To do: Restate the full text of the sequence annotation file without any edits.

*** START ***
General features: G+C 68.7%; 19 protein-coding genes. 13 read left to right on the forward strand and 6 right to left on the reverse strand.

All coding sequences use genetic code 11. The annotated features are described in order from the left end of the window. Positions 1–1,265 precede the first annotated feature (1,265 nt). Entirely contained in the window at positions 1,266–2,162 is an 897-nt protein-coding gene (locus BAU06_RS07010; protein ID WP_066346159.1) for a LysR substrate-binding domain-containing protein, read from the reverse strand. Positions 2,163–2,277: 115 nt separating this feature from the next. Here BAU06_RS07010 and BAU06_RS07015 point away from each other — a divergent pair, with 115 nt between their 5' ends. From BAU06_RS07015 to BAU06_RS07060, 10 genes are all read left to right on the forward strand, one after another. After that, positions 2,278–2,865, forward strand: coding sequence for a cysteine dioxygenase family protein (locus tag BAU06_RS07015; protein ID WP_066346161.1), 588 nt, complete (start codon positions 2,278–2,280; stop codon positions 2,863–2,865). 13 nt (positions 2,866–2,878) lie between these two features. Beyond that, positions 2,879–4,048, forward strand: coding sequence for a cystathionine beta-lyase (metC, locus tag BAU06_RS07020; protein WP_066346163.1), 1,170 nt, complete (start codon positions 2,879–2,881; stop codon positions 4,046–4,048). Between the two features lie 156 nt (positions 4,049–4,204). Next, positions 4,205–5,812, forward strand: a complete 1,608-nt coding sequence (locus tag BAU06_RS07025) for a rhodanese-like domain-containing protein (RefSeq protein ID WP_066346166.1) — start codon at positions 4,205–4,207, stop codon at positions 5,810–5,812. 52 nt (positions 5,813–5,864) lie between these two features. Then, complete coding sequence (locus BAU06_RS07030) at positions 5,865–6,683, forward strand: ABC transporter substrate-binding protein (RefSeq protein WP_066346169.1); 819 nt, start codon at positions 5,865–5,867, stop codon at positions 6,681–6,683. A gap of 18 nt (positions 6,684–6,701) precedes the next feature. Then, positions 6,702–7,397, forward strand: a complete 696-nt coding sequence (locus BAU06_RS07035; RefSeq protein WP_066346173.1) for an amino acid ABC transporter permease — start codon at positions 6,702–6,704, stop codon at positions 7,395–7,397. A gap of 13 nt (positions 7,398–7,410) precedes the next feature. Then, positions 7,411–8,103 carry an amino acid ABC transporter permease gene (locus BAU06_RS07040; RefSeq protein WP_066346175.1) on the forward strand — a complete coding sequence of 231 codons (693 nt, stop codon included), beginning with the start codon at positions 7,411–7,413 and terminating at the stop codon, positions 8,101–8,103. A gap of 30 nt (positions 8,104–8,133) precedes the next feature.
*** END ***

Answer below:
General features: G+C 68.7%; 19 protein-coding genes. 13 read left to right on the forward strand and 6 right to left on the reverse strand.

All coding sequences use genetic code 11. The annotated features are described in order from the left end of the window. Positions 1–1,265 precede the first annotated feature (1,265 nt). Entirely contained in the window at positions 1,266–2,162 is an 897-nt protein-coding gene (locus BAU06_RS07010; protein ID WP_066346159.1) for a LysR substrate-binding domain-containing protein, read from the reverse strand. Positions 2,163–2,277: 115 nt separating this feature from the next. Here BAU06_RS07010 and BAU06_RS07015 point away from each other — a divergent pair, with 115 nt between their 5' ends. From BAU06_RS07015 to BAU06_RS07060, 10 genes are all read left to right on the forward strand, one after another. After that, positions 2,278–2,865, forward strand: coding sequence for a cysteine dioxygenase family protein (locus tag BAU06_RS07015; protein ID WP_066346161.1), 588 nt, complete (start codon positions 2,278–2,280; stop codon positions 2,863–2,865). 13 nt (positions 2,866–2,878) lie between these two features. Beyond that, positions 2,879–4,048, forward strand: coding sequence for a cystathionine beta-lyase (metC, locus tag BAU06_RS07020; protein WP_066346163.1), 1,170 nt, complete (start codon positions 2,879–2,881; stop codon positions 4,046–4,048). Between the two features lie 156 nt (positions 4,049–4,204). Next, positions 4,205–5,812, forward strand: a complete 1,608-nt coding sequence (locus tag BAU06_RS07025) for a rhodanese-like domain-containing protein (RefSeq protein ID WP_066346166.1) — start codon at positions 4,205–4,207, stop codon at positions 5,810–5,812. 52 nt (positions 5,813–5,864) lie between these two features. Then, complete coding sequence (locus BAU06_RS07030) at positions 5,865–6,683, forward strand: ABC transporter substrate-binding protein (RefSeq protein WP_066346169.1); 819 nt, start codon at positions 5,865–5,867, stop codon at positions 6,681–6,683. A gap of 18 nt (positions 6,684–6,701) precedes the next feature. Then, positions 6,702–7,397, forward strand: a complete 696-nt coding sequence (locus BAU06_RS07035; RefSeq protein WP_066346173.1) for an amino acid ABC transporter permease — start codon at positions 6,702–6,704, stop codon at positions 7,395–7,397. A gap of 13 nt (positions 7,398–7,410) precedes the next feature. Then, positions 7,411–8,103 carry an amino acid ABC transporter permease gene (locus BAU06_RS07040; RefSeq protein WP_066346175.1) on the forward strand — a complete coding sequence of 231 codons (693 nt, stop codon included), beginning with the start codon at positions 7,411–7,413 and terminating at the stop codon, positions 8,101–8,103. A gap of 30 nt (positions 8,104–8,133) precedes the next feature.